Most of my life has been spent with my head straight, eyes forward. I’ve known what I’ve wanted of life for a long time, and I’ve done nothing but work tirelessly at building it from the ground up. I am dedicated, I am hard working, and I am relentless in my fight to get what I want — but these days, it’s kicking me in the ass. These days are a constant reminder that if you don’t look up every once in awhile, you’re going to miss a hell of a lot.

Sitting at the services for my friend Danielle, I noticed everyone looking up. Everyone was looking at the person we came to honor. The room was full of people who knew her in some capacity, and loved her as tremendously as the next person in the room. It was in those quiet moments, between sniffles and tears, that I realized only do we ever look up when we are forced — when there is something to look up for. When we are reminded of how very fragile and precious life is. When we are reminded of how quickly it can be taken from us.

Have you ever sat at a table surrounded by people you love and thought to yourself that this is what life is about? Christmas carols humming in the background, kids playing with toys downstairs, and a gentle buzz from the homemade spiked cider filling the air. And in those moments, you realize how full your heart is, how good this life is. I want to capture those moments. Preserve them. Remember to seek them every once in awhile. Because when you are too busy, you don’t have time to appreciate the good life, and the good people that are right there in front of you.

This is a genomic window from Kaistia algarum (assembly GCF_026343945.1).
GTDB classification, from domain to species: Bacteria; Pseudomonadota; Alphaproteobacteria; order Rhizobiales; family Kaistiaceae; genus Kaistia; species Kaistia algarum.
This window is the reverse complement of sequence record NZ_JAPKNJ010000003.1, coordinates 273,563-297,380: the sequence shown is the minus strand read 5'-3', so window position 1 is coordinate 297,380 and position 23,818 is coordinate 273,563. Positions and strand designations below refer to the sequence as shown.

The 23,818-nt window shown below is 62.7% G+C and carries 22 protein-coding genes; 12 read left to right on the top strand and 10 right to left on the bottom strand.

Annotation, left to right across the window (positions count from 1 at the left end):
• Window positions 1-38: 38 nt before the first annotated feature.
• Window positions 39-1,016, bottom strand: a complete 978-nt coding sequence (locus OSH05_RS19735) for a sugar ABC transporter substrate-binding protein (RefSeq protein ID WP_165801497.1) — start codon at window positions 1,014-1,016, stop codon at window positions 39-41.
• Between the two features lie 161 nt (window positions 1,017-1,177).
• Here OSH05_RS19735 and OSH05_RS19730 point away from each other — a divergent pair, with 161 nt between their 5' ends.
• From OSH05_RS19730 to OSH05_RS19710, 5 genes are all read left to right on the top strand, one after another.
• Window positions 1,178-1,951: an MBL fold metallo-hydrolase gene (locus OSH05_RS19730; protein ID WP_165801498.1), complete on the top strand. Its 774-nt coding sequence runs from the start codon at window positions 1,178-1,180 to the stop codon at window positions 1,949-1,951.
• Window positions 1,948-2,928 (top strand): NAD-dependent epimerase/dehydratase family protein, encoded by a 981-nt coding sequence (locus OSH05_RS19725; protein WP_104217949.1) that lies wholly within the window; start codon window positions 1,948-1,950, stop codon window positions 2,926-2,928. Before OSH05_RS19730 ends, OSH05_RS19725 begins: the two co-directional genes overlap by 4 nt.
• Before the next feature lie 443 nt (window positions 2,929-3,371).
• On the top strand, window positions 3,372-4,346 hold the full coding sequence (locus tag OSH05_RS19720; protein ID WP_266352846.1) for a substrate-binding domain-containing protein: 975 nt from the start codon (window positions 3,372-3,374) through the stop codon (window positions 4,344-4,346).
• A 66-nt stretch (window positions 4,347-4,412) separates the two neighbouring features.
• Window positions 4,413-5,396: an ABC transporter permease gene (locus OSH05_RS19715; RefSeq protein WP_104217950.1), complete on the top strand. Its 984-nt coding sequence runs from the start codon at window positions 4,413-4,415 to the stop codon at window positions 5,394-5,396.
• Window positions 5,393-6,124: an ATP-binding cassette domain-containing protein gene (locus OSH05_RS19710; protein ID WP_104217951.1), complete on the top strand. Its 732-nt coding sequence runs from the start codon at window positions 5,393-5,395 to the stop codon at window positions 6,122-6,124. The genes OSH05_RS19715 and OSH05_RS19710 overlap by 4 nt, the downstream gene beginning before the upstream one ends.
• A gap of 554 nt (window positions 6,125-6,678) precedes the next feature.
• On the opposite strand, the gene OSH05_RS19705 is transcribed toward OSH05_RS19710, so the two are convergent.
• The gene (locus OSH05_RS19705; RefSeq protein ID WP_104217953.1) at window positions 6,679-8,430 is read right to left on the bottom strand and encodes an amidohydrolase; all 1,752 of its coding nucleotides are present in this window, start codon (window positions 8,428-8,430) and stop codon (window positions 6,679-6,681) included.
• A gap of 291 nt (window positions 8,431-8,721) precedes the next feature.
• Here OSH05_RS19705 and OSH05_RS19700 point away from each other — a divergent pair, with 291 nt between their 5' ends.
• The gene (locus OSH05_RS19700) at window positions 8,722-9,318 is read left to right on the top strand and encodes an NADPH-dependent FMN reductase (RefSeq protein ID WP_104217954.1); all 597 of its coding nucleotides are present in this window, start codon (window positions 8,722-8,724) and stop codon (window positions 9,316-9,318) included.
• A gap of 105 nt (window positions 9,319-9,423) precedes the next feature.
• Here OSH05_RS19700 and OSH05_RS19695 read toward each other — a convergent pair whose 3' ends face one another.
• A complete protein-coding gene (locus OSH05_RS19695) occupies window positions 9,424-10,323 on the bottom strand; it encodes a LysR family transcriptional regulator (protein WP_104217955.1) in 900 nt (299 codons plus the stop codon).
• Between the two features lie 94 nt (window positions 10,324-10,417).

This month was a big, bold, painful reminder for me to start looking up. And what I would do to go back and live a life that didn’t require these kinds of life-altering reminders. Don’t be so busy that you need something this big, or this bold, or this painful to tell you to look up. Look up because life is too short to keep your eyes down. Look up because the world around you needs you — the people you love need you. Look up now.

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Confession: I am not a gymnast.

Gymnastics has always been one of my favorite sports to watch, and I’m not sure many people know this about me. As a kid, I idolized the Olympic gymnasts. There was always something incredibly mesmerizing about watching kids my age fly fluidly across bars, decorated in twists and turns, and somersault their way into a backwards bend on a beam with precision and grace. I always dreamt of becoming one of them. I always wanted to be the girl in the black leotard, hair pulled back tightly in a neat bun, gliding across a beam. I wanted to be the girl who tackled life the same way a gymnast tackled a floor routine: with precision and grace and above all, balance.

Today is my 27th birthday, and all I’ve got is this vague confession about everything I never became: I am not a gymnast.

– –